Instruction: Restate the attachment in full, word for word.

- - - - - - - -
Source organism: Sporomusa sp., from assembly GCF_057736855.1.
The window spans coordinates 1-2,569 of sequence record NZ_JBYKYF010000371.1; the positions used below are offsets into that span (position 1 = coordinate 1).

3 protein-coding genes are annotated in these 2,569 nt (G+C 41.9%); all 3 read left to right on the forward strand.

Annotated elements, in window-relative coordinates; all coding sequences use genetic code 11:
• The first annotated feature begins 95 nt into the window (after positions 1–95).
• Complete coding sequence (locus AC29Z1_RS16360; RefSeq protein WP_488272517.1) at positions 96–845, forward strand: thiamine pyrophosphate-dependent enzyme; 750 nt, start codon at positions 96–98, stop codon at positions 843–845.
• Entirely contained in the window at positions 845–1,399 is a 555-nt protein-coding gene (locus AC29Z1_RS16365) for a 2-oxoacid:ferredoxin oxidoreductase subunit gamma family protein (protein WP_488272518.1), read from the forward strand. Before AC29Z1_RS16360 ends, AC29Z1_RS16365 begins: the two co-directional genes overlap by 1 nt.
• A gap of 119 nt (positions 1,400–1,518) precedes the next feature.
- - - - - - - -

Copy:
Source organism: Sporomusa sp., from assembly GCF_057736855.1.
The window spans coordinates 1-2,569 of sequence record NZ_JBYKYF010000371.1; the positions used below are offsets into that span (position 1 = coordinate 1).

3 protein-coding genes are annotated in these 2,569 nt (G+C 41.9%); all 3 read left to right on the forward strand.

Annotated elements, in window-relative coordinates; all coding sequences use genetic code 11:
• The first annotated feature begins 95 nt into the window (after positions 1–95).
• Complete coding sequence (locus AC29Z1_RS16360; RefSeq protein WP_488272517.1) at positions 96–845, forward strand: thiamine pyrophosphate-dependent enzyme; 750 nt, start codon at positions 96–98, stop codon at positions 843–845.
• Entirely contained in the window at positions 845–1,399 is a 555-nt protein-coding gene (locus AC29Z1_RS16365) for a 2-oxoacid:ferredoxin oxidoreductase subunit gamma family protein (protein WP_488272518.1), read from the forward strand. Before AC29Z1_RS16360 ends, AC29Z1_RS16365 begins: the two co-directional genes overlap by 1 nt.
• A gap of 119 nt (positions 1,400–1,518) precedes the next feature.